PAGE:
JUST when you thought the opening ceremonies of the 30th SouthEast Asian Games had ushered in a period of unity with everyone (except the most rabid anti-PRRD folks) singing praises for the program, the peace and tranquility is shattered by – of all people – Davao City Mayor Sarah Duterte-Carpio, who complains that the song “Manila” wasn’t appropriate as an entrance song for the Philippine delegation.
Never mind that, per reports, His Excellency Rodrigo Roa Duterte, President of the Philippines, swayed to the music as it was playing to herald the entrance of the local sports heroes.
Mayora Sara’s comment elicited assents and dissent, with some friends of mine taking opposite sides accompanied by accusations of “parochial thinking” and “imperialism.” Some agreed, to some extent, that Manila IS NOT the Philippines, so why use that song?
Furthermore, since the opening rights were held in Bocaue, Bulacan – wasn’t there a song that went “Bocaue, Bocaue, I keep coming back to Bocaue?”
I have to admit I was reading as many comments and counter-comments that I could read in a day with much amusement.
Maybe they could have played “Pilipinas Kong Mahal?” But that wouldn’t match with a happy bunch of athletes marching in.
The most appropriate song to encompass Philippine-ness would have been “Lupang Hinirang,” which by the way IS a march, BUT it would have meant that everyone would have had to stand at attention and no one would have moved at all; even the athletes would have remained backstage, unmoving, until the end of the song. Purpose of an entrance hymn defeated.
Some helpful (naughty?) netizens were suggesting the “Aparri hanggang Jolo” jingle of “Eat Bulaga.” But there are hidden problems therein as well. You see, Tawi-Tawi might have objected because they are still part of our territory to the south of Jolo, and yet were excluded from the song. Now we don’t wanna provoke hostilities there, do we?
Same with the folks of Batanes – who live north of Aparri: in pique the people of Batanes could opt to secede and join up with Taiwan. Or China. (Or even Hong Kong?)
I noticed that even my good friend, former UP Student Council chairman and now member of the UP Board of Regents Atty Angelo “Jijil” Jimenez has joined the fray, siding with Mayora Sara on the inappropriateness of the song “Manila.” That’s when I felt that this was no laughing matter; once someone like Jijil chimes in, you know that the issue you were just about to brush aside is something worth sitting up straight for and taking note of.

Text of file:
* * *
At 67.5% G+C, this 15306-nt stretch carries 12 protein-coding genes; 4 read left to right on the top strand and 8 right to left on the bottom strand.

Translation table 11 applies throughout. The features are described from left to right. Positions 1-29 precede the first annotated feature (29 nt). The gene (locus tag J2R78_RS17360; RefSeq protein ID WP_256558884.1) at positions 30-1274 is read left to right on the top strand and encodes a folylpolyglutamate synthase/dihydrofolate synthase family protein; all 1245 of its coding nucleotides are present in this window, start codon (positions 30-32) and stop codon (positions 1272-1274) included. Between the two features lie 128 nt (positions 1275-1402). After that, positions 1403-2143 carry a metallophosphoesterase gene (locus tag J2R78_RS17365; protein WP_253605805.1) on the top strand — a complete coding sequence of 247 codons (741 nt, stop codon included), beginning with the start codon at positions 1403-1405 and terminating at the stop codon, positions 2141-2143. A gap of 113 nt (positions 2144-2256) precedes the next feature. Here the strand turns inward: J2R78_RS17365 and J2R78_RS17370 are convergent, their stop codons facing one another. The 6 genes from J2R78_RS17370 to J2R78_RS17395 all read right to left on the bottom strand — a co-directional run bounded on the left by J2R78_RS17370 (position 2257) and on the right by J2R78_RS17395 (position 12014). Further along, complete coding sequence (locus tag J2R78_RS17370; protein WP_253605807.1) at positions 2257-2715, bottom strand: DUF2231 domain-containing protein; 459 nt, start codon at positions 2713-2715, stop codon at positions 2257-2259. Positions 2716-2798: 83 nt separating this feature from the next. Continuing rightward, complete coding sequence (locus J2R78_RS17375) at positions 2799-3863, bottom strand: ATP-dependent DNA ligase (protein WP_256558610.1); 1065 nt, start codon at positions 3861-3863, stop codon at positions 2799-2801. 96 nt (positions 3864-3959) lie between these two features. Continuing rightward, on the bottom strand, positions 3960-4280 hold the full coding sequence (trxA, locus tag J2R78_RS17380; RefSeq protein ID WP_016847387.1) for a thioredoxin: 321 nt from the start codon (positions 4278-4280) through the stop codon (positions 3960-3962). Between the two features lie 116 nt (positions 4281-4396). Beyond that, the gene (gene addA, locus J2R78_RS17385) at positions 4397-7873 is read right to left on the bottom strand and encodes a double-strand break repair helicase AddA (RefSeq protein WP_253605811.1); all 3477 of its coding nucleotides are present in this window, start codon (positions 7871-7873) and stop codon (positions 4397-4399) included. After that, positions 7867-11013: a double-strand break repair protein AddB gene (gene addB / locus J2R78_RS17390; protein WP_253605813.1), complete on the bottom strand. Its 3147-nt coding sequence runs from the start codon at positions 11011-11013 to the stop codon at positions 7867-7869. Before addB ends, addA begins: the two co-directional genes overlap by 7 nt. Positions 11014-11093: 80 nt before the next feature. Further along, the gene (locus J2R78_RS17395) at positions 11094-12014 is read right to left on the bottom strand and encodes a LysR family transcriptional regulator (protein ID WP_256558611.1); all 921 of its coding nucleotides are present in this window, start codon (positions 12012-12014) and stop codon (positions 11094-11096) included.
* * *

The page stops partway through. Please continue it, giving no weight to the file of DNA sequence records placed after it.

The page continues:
Even as the medals started to pour in – Carlos Yulo’s two gold medals were most inspiring for me as I contemplate trying out for the “gymnastics for geriatrics” – there were still news spreading that one had to be careful about in an age of fake news.
There was one story about the cauldron not being kept lit throughout the Games; that story died away apparently because it was inaccurate or fake. The other cauldron-centric ado was about the way it was lit in the first place – not live the way we are used to with runners entering the arena carrying the live flame and some designated VIP ascending the stairs to get to the place where the cauldron will be lit. I am not sure how it was done but was the cauldron pre-lit by Senator-Champ Manny Pacquiao a day previously and the whole event taped and then shown on the giant screen at the Philippine Arena?
Point is: there are no hard and fast rules about how a cauldron is lit. There are practices and traditions but no hard and fast rules. Those who cannot find anything right with the PRRD administration will make a big fuss about this, while those who cannot find anything wrong about the PRRD administration will defend to death the “break in tradition.” Me? I am more interested in whether the monies were properly spent and how we maintain the facilities (yes, the cauldron included) once the last athlete has gone home and displayed his medal –or retired his jersey.
That’s why I argue: next time we host a major sporting event – and the Asian Games would be a great idea – let’s build or fix the sporting venues in or around our state universities and build the athletes’ quarters there. You can convert the quarters into much needed dormitories for the students, while the sports facilities would be used no end for physical education classes and for the training of varsity teams. And no, I am not particularly referring to building the sports facilities in UP Diliman; but since you my dear reader thought about it then why not? UP still has enough land for this anyway.
As the 30th SEA Games enters its last weekend with the Philippines still atop the leaderboard both in terms of gold medal haul and total medal haul, let us celebrate the fact that our organizers were hailed for the “Best Organized SEA Games ever.” Now, even this citation has caused a firestorm of comment on social media – which leaves me with the thought that this must be the most unifying divisive Games in history!
It all goes back to the Original Sin, you see. (Check my column last December 2, Monday!)